Over twenty tales of public humiliation from creators across the indie comics scene make up Birdcage Bottom’s Cringe: An Anthology of Embarrassment, a collection of shorts detailing those best forgotten moments in life that the briefest mention of still make us break into a cold sweat of mortification years – decades even – later. Discussing subject matter like this is always a delicate balancing act for a reviewer because so many of the stories within these pages hinge on one crucial, pivotal event as the turning point of their narratives, and with any over-analysis I run the risk of rendering the actual reading experience a moot one. I will endeavour to give more of a flavour of the contents herein, then, but it’s worth underlining from the outset that what editor Peter S. Conrad has curated here is a compilation that is squirmingly funny in places, horribly awkward in others and, occasionally, has some surprisingly poignant moments as well…
Childhood trauma was always going to play a large part in a project like this and in that regard it’s a particular treat to see the unique voice of Lizz Lunney in these pages. So much of Lunney’s work revolves around human nature and the awkwardness of social interaction, but it’s usually removed one step from reality on the page by her use of comedy avatars. Here, Lunney provides some more obviously autobio/first person material than we are used to from her, including a moment of parental blame-shifting from her younger years that will have your jaw drop in sympathy! Her ‘Diagram of Embarrassment Levels’ – ranking everything from tripping over your own feet to getting a tattoo in a different language that doesn’t mean what you thought it meant – is pure classic Lunney and can also be viewed online on her site here.
That element of juvenile humiliation continues as an intermittent recurring theme throughout the book. Adam Pasion’s ‘Eye of the Beholder’ revolves around the experience of accidentally injuring a young peer and will strike a chord with most readers. Fred Noland’s ‘Crayola 64’ – centring on his memories of proudly taking his new crayon set to school – is an evocatively cartooned, heart-rending recollection of the cruelty of kids, and of the pain of an event in our past that we can never stop seeing through childhood eyes. And Delaine Derry Green gives a catalogue of sigh-inducing parental treatment in ‘Mother Knows Best…’ that will resonate with many – from having her diary read by her mother to a surprise 18th birthday party being ruined by casual maternal revelation.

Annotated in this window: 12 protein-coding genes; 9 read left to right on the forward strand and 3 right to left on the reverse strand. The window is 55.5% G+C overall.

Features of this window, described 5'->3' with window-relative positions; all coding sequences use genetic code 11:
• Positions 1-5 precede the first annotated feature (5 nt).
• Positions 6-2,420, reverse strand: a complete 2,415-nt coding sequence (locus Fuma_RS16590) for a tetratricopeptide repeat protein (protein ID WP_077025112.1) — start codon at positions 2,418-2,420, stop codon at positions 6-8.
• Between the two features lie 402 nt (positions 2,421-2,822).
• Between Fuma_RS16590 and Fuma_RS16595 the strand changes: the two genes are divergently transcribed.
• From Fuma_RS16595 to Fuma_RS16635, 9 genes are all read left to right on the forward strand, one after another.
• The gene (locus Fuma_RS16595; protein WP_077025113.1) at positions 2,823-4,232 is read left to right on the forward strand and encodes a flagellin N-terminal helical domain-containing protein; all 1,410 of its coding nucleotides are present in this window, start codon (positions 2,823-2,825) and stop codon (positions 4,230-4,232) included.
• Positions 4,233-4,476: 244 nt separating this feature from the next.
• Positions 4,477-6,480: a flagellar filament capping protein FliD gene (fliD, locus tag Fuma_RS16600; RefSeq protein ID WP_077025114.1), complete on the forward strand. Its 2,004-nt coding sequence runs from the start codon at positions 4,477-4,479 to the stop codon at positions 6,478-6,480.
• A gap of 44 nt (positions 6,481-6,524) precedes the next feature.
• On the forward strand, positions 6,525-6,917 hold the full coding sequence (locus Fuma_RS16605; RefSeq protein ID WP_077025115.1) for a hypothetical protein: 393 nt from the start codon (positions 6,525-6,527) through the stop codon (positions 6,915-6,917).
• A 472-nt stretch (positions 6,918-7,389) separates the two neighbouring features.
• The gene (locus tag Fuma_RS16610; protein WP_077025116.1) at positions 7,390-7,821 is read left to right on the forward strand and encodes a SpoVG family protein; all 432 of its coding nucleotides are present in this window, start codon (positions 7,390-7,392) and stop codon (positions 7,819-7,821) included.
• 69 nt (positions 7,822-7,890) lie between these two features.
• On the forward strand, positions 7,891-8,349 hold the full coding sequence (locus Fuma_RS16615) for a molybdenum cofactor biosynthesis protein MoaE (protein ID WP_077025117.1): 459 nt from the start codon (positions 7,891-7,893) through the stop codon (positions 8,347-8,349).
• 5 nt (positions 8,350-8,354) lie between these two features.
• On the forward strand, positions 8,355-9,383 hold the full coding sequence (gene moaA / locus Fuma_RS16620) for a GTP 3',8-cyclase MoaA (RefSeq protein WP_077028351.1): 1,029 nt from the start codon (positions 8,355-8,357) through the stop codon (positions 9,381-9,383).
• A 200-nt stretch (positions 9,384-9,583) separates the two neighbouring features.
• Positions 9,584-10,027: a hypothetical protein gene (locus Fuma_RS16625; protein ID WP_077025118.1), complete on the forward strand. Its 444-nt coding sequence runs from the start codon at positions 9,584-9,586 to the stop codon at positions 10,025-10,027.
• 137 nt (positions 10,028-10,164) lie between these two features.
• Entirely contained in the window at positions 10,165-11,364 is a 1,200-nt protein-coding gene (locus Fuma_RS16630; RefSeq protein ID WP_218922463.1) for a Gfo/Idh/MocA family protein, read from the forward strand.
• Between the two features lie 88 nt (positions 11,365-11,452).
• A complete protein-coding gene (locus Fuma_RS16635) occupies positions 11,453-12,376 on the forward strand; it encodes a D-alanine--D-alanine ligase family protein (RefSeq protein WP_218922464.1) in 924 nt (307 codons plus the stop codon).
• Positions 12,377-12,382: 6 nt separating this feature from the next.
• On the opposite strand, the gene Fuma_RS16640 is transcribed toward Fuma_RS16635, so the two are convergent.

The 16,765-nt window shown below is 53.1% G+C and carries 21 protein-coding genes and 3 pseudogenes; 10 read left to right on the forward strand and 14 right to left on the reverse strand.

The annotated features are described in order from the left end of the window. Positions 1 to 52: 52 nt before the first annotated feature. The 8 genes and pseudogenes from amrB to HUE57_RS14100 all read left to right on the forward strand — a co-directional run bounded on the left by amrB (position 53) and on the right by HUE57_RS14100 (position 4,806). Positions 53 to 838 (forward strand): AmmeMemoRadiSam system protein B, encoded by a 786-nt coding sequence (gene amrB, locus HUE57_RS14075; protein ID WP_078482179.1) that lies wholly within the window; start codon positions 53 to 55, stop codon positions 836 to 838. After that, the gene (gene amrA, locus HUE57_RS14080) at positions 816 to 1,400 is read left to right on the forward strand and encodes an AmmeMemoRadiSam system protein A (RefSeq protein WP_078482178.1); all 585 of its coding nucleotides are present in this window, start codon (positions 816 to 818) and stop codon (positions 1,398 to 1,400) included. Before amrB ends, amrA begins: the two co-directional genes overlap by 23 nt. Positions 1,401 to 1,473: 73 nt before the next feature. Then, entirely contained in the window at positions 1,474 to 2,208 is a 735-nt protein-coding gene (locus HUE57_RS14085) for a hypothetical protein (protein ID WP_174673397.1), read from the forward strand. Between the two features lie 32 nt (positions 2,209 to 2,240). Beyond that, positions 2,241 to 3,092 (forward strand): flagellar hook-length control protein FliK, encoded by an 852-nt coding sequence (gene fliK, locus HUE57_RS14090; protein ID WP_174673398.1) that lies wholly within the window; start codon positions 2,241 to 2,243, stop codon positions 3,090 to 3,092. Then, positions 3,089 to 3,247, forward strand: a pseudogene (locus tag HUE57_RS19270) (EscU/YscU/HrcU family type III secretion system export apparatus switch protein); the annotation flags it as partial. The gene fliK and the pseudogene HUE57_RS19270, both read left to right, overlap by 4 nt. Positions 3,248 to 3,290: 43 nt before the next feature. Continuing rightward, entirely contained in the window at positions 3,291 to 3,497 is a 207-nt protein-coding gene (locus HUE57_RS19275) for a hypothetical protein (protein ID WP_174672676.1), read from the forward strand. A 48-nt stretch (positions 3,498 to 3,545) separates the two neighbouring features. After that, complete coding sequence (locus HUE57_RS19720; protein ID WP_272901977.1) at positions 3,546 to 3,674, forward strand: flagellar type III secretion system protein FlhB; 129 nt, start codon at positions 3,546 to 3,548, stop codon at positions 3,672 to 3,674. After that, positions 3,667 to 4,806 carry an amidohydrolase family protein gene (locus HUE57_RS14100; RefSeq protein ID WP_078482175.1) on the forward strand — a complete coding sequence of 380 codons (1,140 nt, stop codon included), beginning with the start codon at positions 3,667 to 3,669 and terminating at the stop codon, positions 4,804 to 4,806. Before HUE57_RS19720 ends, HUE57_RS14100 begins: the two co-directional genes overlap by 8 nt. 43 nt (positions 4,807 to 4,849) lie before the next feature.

Many of these shorts are about comic timing, building up to a situation or a “punchline” of sorts that can range from the blatantly telegraphed to the completely unforeseen. Some of the most intriguing entries, though, are longer-form work. Chad Woody’s densely constructed ‘Living with Steve’ about a living companion who redefines the concept of “the housemate from hell” is one of the standout strips. Similarly the retro underground stylings of ‘Danielle’ by Jamie Vayda and Alan King tells the story of a relationship that is the absolute embodiment of an accident waiting to happen and will have you unsure as to whether you should really be raucously (but guiltily) laughing out loud at its denouement.